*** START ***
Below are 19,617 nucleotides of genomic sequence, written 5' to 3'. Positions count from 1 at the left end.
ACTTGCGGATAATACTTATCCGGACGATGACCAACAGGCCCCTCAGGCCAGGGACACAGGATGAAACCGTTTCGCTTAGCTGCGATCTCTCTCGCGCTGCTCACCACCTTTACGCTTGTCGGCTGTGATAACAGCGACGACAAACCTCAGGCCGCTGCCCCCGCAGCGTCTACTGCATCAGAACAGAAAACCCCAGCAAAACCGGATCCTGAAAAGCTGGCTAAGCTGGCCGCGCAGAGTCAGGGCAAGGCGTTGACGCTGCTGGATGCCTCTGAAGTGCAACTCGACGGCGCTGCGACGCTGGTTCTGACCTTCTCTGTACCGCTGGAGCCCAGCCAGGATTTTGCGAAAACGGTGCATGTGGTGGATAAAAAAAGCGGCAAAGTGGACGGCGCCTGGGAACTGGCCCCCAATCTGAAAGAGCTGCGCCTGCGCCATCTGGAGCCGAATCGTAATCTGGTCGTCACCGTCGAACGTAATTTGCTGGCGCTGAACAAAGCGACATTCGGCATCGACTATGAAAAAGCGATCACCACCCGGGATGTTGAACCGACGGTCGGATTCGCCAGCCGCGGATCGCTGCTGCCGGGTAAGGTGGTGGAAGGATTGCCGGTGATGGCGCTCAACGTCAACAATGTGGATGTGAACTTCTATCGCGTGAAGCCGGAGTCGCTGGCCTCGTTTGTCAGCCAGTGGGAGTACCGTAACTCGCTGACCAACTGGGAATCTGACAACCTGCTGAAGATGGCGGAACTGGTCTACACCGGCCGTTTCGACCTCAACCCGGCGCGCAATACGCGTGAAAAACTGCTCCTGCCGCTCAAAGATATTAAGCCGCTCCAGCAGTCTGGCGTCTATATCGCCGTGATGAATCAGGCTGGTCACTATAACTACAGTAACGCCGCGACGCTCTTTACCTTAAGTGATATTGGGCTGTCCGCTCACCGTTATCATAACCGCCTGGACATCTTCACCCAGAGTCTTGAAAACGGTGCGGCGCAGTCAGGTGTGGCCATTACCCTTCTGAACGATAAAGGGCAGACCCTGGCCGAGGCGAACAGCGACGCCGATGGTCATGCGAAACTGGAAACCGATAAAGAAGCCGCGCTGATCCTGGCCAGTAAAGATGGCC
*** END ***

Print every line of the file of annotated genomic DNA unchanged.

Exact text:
Below are 19,617 nucleotides of genomic sequence, written 5' to 3'. Positions count from 1 at the left end.
ACTTGCGGATAATACTTATCCGGACGATGACCAACAGGCCCCTCAGGCCAGGGACACAGGATGAAACCGTTTCGCTTAGCTGCGATCTCTCTCGCGCTGCTCACCACCTTTACGCTTGTCGGCTGTGATAACAGCGACGACAAACCTCAGGCCGCTGCCCCCGCAGCGTCTACTGCATCAGAACAGAAAACCCCAGCAAAACCGGATCCTGAAAAGCTGGCTAAGCTGGCCGCGCAGAGTCAGGGCAAGGCGTTGACGCTGCTGGATGCCTCTGAAGTGCAACTCGACGGCGCTGCGACGCTGGTTCTGACCTTCTCTGTACCGCTGGAGCCCAGCCAGGATTTTGCGAAAACGGTGCATGTGGTGGATAAAAAAAGCGGCAAAGTGGACGGCGCCTGGGAACTGGCCCCCAATCTGAAAGAGCTGCGCCTGCGCCATCTGGAGCCGAATCGTAATCTGGTCGTCACCGTCGAACGTAATTTGCTGGCGCTGAACAAAGCGACATTCGGCATCGACTATGAAAAAGCGATCACCACCCGGGATGTTGAACCGACGGTCGGATTCGCCAGCCGCGGATCGCTGCTGCCGGGTAAGGTGGTGGAAGGATTGCCGGTGATGGCGCTCAACGTCAACAATGTGGATGTGAACTTCTATCGCGTGAAGCCGGAGTCGCTGGCCTCGTTTGTCAGCCAGTGGGAGTACCGTAACTCGCTGACCAACTGGGAATCTGACAACCTGCTGAAGATGGCGGAACTGGTCTACACCGGCCGTTTCGACCTCAACCCGGCGCGCAATACGCGTGAAAAACTGCTCCTGCCGCTCAAAGATATTAAGCCGCTCCAGCAGTCTGGCGTCTATATCGCCGTGATGAATCAGGCTGGTCACTATAACTACAGTAACGCCGCGACGCTCTTTACCTTAAGTGATATTGGGCTGTCCGCTCACCGTTATCATAACCGCCTGGACATCTTCACCCAGAGTCTTGAAAACGGTGCGGCGCAGTCAGGTGTGGCCATTACCCTTCTGAACGATAAAGGGCAGACCCTGGCCGAGGCGAACAGCGACGCCGATGGTCATGCGAAACTGGAAACCGATAAAGAAGCCGCGCTGATCCTGGCCAGTAAAGATGGCC